So on Thursday, as I am wont to do, I sat down for #B2Bchat. The topic was speaking at conferences. As the conversation wore on, I found myself having my brain expanded. You see, I had always thought that interweaving a pitch (in an acceptable way ) into a speech was not only appropriate, it was to be expected. How else is the audience going to know that you are selling something? I mean, you don’t want to go up there with Vanna White turning your Power Point slides for you, but still…
Well, it seems that I am in the minority when it comes to this belief.
This is kind of funny, because when it comes to blogs and other forms of Social Media, I don’t expect to be pitched. This also puts me in the minority.
What’s the Difference?
To me, speaking is like a 3D, fully interactive Social Media user going out and into the world. Social Media best practices indicate that it is okay to do a very light touch on selling. You need to develop trust first, etc. When doing a speech, it would seem to me like the same would apply. After all, in both scenarios, you are:
In a position to educate your audience
In a context where it would make sense to lightly sell
In the seat of the expert (if you do things right)
In fact, when you are asked to speak at a conference, you are being given “social proof” that it can take months, if not years, to earn in Social Media. Someone is asking you to be the expert at their event. They are putting the fate of their audience into your capable hands. How much more trustworthy can you get?
Those Webinar/Seminar Things
Now where I get really confused is where webinars fall into this pitching schematic. How many times have you sat in on a webinar and heard the introduction of the speaker include information like, “So and so is working on volume 5 of “How I became the best at everything,” which will be covered in part here and which will be available on 11/11/11.” In fact, often times, you find that a person has built a webinar around a book so that the content can be re-purposed. Of course, the mention of that book is a soft sell.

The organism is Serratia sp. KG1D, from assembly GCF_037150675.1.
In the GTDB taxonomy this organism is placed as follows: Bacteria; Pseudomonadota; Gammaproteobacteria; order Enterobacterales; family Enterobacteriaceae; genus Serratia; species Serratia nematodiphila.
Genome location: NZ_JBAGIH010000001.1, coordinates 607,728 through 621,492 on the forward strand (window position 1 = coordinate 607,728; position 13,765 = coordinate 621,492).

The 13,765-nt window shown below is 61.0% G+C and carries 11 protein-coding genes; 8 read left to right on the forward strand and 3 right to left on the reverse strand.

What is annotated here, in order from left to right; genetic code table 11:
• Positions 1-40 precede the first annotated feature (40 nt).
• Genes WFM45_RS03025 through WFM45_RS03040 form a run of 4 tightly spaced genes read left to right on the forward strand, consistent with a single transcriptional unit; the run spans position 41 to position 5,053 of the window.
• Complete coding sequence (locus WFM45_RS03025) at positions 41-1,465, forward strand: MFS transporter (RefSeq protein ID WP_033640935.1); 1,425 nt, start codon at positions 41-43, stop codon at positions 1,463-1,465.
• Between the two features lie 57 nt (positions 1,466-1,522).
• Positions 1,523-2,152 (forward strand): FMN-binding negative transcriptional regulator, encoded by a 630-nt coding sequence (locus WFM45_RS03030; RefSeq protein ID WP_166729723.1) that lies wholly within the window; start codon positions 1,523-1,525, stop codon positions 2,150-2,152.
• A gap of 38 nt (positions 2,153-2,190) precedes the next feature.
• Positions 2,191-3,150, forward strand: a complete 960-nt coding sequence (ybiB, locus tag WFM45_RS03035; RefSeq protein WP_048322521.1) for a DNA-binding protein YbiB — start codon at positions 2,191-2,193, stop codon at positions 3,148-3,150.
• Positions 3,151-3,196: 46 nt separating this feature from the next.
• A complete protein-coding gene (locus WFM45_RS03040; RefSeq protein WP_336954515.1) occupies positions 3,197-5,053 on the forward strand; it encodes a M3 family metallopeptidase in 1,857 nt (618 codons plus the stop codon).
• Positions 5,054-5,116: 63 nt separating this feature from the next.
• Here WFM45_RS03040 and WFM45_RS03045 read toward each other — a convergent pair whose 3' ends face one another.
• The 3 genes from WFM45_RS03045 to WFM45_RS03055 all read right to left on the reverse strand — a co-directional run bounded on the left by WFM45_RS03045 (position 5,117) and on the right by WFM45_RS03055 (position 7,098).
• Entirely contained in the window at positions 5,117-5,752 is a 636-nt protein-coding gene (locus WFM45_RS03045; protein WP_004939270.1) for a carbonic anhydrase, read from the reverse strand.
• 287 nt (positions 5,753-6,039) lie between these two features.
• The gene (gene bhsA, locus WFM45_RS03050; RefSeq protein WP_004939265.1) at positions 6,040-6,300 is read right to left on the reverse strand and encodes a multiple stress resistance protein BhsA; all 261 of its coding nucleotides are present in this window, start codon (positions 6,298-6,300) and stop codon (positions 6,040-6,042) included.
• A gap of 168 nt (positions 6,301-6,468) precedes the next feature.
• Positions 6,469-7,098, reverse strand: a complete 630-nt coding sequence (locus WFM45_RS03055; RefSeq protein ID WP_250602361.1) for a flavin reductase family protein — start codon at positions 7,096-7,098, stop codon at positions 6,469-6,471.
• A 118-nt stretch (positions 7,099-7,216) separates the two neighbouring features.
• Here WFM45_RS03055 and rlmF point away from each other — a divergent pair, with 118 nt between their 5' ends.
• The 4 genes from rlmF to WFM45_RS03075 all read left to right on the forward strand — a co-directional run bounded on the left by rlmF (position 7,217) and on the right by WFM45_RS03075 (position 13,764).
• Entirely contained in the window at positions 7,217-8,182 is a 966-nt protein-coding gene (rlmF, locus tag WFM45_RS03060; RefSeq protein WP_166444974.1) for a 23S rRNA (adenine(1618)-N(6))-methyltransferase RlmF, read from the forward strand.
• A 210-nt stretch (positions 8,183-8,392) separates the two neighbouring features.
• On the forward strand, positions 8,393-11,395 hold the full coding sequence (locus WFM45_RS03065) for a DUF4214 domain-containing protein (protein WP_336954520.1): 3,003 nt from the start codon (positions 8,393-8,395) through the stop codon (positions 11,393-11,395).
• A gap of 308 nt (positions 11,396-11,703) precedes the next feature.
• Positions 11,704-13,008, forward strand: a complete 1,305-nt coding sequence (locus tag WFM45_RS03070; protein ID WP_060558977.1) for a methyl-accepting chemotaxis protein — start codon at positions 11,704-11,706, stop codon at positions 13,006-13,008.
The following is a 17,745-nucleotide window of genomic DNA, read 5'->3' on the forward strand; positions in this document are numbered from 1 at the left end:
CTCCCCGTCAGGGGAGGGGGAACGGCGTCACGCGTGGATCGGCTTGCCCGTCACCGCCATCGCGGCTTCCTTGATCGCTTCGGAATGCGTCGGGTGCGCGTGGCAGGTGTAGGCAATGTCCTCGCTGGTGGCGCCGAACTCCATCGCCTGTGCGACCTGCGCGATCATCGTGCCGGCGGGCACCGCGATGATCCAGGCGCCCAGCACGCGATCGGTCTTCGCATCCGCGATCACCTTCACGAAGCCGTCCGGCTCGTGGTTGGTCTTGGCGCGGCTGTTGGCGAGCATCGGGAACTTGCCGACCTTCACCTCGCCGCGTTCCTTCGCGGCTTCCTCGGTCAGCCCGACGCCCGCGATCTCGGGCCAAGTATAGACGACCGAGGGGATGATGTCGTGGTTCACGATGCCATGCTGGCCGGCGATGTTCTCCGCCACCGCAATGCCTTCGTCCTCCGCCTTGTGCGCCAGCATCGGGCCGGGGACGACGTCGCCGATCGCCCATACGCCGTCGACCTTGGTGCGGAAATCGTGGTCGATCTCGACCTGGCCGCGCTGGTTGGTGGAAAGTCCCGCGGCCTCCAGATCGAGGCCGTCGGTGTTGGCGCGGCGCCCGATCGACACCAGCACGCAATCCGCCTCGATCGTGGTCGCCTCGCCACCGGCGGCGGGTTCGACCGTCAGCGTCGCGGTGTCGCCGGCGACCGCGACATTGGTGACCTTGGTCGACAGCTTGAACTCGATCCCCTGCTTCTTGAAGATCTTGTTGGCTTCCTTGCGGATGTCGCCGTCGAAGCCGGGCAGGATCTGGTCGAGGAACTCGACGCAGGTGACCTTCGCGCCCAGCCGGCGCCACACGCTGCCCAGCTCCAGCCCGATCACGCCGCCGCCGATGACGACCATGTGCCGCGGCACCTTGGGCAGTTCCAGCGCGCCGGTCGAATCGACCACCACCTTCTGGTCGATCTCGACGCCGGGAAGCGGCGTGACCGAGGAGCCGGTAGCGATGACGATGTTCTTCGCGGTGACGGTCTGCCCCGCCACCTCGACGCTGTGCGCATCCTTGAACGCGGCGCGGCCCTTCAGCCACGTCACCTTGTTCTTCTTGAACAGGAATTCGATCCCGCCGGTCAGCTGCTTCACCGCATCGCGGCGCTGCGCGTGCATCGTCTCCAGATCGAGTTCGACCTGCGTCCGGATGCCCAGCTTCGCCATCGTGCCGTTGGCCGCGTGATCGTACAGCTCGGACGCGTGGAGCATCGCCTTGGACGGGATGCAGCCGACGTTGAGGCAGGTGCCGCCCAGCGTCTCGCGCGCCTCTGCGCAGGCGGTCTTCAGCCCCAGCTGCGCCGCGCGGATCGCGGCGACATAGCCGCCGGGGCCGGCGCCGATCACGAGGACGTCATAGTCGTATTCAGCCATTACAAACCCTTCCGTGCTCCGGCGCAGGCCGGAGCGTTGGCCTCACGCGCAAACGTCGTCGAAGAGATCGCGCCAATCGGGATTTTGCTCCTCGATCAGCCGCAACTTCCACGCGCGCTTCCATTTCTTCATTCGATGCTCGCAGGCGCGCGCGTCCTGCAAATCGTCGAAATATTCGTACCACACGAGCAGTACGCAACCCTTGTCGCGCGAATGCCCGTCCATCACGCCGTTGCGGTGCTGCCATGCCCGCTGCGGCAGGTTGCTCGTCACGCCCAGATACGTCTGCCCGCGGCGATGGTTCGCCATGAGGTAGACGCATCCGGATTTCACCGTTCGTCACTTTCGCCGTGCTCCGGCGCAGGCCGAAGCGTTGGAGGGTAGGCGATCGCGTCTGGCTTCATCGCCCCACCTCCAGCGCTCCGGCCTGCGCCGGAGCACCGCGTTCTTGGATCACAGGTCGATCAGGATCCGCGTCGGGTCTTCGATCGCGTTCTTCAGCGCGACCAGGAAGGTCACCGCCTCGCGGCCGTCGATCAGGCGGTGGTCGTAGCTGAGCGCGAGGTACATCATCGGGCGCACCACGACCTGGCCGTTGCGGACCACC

So are webinars not really speeches? Are they Social Media exclusively? Why is it okay to pitch during a webinar but not during a speech?
Lines of Division
A few things were tossed out that indicate that pitching during a speech is bad.
1. If you’re getting paid, that really should be enough of a reward for you. You want to give back by sharing your expertise.
2. You don’t want to do a pitch because the sparks your speech creates will be very shortlived. As my friend Tom Moradpour said, nobody tweets out pitches.
3. When giving a speech, your audience is “captive.”
4. When giving a speech, usually your audience has already paid money, and the expectation is that they will get to learn.
I’ve heard that the Elevator Pitch is dead. Besides, we all should really take the stairs. It’s not really best practice to pitch via Twitter or Facebook, and pitching within a blog takes some finesse. Apparently, pitching during a live speech is frowned upon.
So when exactly is it okay to pitch your business?
I mean, we can all say that we’re totally not pitching anything, but really most people are, aren’t they? In this blog, I am simultaneously striving to educate, striving to learn, and gently reminding you that I work for an agency that can help you do an awful lot of stuff. If a speaker goes to a conference right around the time their book is due to be published, don’t you expect to hear about the book somewhere in the conference, if not necessarily during the speech?
In the end, there has to come a time when you make the ask. When you announce your call to action. When you make your pitch.
Image by Kriss Szkurlatowski. http://www.sxc.hu/profile/hisks